France Sets Blockade on Italian Border to Stop Illegal Immigrants

Migrants camped out on the rocks at Ventimiglia

French police have blocked 200 undocumented immigrants, mostly from the African country of Eritrea, from entering French territory at the main border with Italy.

The police set up a blockade at the border crossing of Ventimiglia late last week after learning that a good number of illegal immigrants would be attempting to move north into France from the Liguria region of the Italian northwest. About 100 immigrants arrived between Friday and Saturday, but now the number is reported to have doubled.

Some of the immigrants are reportedly attempting to go to France, others to Switzerland, Germany and the UK.

According to a source within the French police, in the last week, more than a thousand clandestine migrants have been returned to Italy, of the 1,439 migrants intercepted this week by French police in the Alpes-Maritimes region of southeast France.

“We fully understand their predicament,” he said, “but this is not the place to resolve their problems.”

Liguria’s president, Giovanni Toti, called the move “an emblematic case of the inhospitality of France and other European countries.”

The French prefect of the region, Adolphe Colrat, said he was only enforcing EU regulations, but the protesters are not backing down.

“We risked our lives crossing the Mediterranean. It was hard,” said one of the migrants. “This is nothing but we do need aid and there’s nothing, no humanity. We’re ready to cross the sea again. We’re ready to die.”

In an interesting coincidence, the standoff is taking place on the thirtieth anniversary of the Schengen Treaty, originally signed on June 14, 1985, which opened borders separating European member countries in exchange for a single, external border of the entire region.

The Schengen open borders accord means migrants landing in Italy can usually easily travel through neighboring European countries, but a recent summit of G7 leaders in Germany temporarily reintroduced border controls.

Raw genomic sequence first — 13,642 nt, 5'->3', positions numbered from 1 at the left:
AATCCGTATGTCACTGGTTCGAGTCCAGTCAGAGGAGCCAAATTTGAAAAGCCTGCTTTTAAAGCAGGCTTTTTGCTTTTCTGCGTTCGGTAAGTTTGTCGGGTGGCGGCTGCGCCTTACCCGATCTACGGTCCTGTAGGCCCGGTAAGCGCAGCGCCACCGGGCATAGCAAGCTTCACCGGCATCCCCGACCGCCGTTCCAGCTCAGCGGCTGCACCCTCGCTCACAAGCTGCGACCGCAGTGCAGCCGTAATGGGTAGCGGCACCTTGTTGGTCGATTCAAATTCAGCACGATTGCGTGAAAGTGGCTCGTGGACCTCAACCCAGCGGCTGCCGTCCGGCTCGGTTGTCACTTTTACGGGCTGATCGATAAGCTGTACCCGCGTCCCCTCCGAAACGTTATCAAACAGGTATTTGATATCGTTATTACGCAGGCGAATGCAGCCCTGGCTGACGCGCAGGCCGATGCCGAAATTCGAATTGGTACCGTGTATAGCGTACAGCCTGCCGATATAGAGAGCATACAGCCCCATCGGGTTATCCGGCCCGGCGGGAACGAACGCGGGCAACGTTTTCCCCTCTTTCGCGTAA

About 50 immigrants are now camped out in protest on the rocks at Ponte San Ludovico in Ventimiglia, under the watchful eyes of two units of the Mobile Battalion of the Italian police. The immigrants have shouted slogans at the force, such as, “We will not go back” and “Away with the police.”

Another 100 immigrants are temporarily holed up in the Ventimiglia train station, and some have begun a hunger strike.

The mayor of Ventimiglia, Enrico Loculano, has called the situation “an emergency” that is fast becoming “a diplomatic incident.”

European Commission President Jean-Claude Juncker has sent a message that “governments should share equitably in receiving persons seeking international protection,” but exactly what this means in practice is as yet undetermined.

Juncker has defended the proposal of a mandatory distribution of refugees among the member countries and stated that “migrants seeking international protection cannot be left solely in the care of Italy, Greece, Spain and Malta.”

There will be a summit of European interior ministers on Tuesday to discuss possible alternative plans.

According to Italian Prime Minister Matteo Renzi, over 57,000 migrants and asylum seekers have been rescued at sea and brought to Italy so far this year.

The France-Italy situation underscores the extreme tension in Europe over what to do with the enormous number of migrants arriving weekly, mostly from Africa.

Follow Thomas D. Williams on Twitter @tdwilliamsrome.


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